Selby Hearne, my fourth great uncle, lived in Hattom. He was a farmer. I have been gathering information on him for a few years because it seemed he always showed up wherever the Morgan’s were. I descend through Selby’s half-brother, William Hearne, my fourth great grandfather, and through William’s son, Stephen Hearne who married Priscilla Morgan, daughter of Joseph and Susannah Smart Morgan. I believe that Selby is in some way related to Hardy Morgan’s wife, Nancy Hearne Morgan, but I am not able to document a paper trail between them.
Selby Hearne, born about 1785, son of Stephen Hearne and Prudence Coggin, makes his first appearance on the 1810 Census for Hattom, Montgomery County, North Carolina. His is listed as between the ages of 16 and 25. Living with him are his wife, of the same age, and one son and one daughter, both under ten years of age.
Selby’s immediate neighbors are Phillip Edwards, probably the brother of John Edwards, Revolutionary War pensioner who, in his pension file says he is the son of Phillip Edwards of Montgomery County, North Carolina. John, after traveling quite a bit between North Carolina, Tennessee, and Alabama, ended up in Jefferson County, Tennessee about 1832 where he was still living when he applied for his pension in 1839.
Asa Gollihorn, shown living close to Selby, is also mentioned in the Revolutionary War pension file of John Edwards.
Samuel Clemmons, another neighbor, might be the same man known as Samuel Thompson Clemmons who migrated to Wilson County, Tennessee along with Thomas Williams and Samuel Williams, other men from Montgomery County whom he served with in the Revolutionary War. He listed his age in 1832 when he filed his claim for a pension as 81 years old, making him born about 1751. His age is off on the 1810 Census, listed as between 26-44 years old, making him born at the earliest 1766.
Note: Thompson Clemmons indicates in his Revolutionary War pension file that he left Montgomery County around 1807. If that is the case, then these are two different men.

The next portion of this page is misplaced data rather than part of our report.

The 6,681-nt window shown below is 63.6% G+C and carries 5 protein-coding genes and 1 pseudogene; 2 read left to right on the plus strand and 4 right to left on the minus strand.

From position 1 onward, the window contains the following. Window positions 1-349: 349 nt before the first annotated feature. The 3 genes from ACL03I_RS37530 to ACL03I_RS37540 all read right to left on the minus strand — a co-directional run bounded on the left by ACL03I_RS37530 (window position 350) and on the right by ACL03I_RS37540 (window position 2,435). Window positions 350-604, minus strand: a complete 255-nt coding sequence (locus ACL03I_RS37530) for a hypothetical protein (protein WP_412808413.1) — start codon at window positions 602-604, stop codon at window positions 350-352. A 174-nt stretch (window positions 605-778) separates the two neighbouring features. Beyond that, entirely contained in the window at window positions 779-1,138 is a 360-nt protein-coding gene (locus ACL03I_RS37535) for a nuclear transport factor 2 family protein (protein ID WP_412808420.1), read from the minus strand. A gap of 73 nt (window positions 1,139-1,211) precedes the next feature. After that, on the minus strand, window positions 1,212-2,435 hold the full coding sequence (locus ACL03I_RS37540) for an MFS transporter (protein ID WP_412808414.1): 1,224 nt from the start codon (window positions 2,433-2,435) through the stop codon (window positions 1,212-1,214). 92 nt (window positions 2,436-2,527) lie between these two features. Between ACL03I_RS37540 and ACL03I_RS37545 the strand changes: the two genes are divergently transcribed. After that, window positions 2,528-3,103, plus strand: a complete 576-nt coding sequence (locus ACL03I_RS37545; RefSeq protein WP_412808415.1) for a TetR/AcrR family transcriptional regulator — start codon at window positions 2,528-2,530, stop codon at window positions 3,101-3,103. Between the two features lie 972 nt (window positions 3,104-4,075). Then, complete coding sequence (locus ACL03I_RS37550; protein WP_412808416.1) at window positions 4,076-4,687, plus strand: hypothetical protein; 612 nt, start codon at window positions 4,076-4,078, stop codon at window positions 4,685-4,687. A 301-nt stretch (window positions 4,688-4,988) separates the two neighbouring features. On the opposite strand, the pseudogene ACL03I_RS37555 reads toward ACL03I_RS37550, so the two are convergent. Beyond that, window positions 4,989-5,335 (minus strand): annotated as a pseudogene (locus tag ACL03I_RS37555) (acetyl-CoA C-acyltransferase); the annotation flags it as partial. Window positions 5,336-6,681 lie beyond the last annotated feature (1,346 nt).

Other neighbors are the Morgan’s, late comers to Montgomery County. They migrated from Chatham County, North Carolina to Montgomery County about 1805. Charles, Joseph, my fourth great grandfather, and father to Pricilla who married Stephen Hearne, Selby’s uncle, and Zachariah, live in Selby’s neighborhood. Zachariah Morgan is the brother of Charles while Joseph is most likely the son of Charles Morgan.
With the 1820 Census being destroyed, other means must be used to show Selby’s whereabouts for this time. In a deed dated 26 Aug 1819, Selby sold 80 acres of land on the east side of the Uwharrie River known by the name of Poplar Shoal joining the lands of Booth and Cotton to Jane E. Hearne, daughter of Thomas Hearne, Merchant in the town of Fayetteville; the land being one half of the land which Thomas Cotton conveyed to his son James Cotton and at the death of James Cotton fell to his daughter Mary Cotton, afterwards Mary Brumfield, and after marriage was conveyed by Mary Brumfield and Jesse Brumfield, her husband, and George Massey her guardian, to Selby Hearne.
Jesse and Mary Cotton Brumfield migrated to Rock Hill, York County, South Carolina. They are buried at Ebenezer Presbyterian Church Cemetery.Moses Steed, Hilkiah’s father, who had died in 1837. Selby Steed married Louisa Hearne, daughter of Selby Hearne.
Selby Hearne wrote his will on 18 Jul 1864. He was about 79 years old.
Children of Selby and Nancy Hearne are:
Stephen: born 1806
Cassandra: born 1807, married Wyatt Nance Thayer
Kendrick: born 1810, married Tabitha Hancock
Louisa: born 1813, married Selby Steed
Helen: born 1816, married James Davis
Rebecca: born 1822, married Enoch Brookshire
Jane: born 1823, married Mastin Crawford Williams
The 13th Amendment, adopted on December 18, 1865, officially abolished slavery, freeing those who Selby Hearne had named in his will, Lydia, Frank, Ann, Lydia, child of Ann, Rowland, Toney, Phillis, Dick, Henry, Ann, and John.
The 1870 Census finds Rowland living with Rebecca Hearn Brookshire, daughter of Selby Hearne.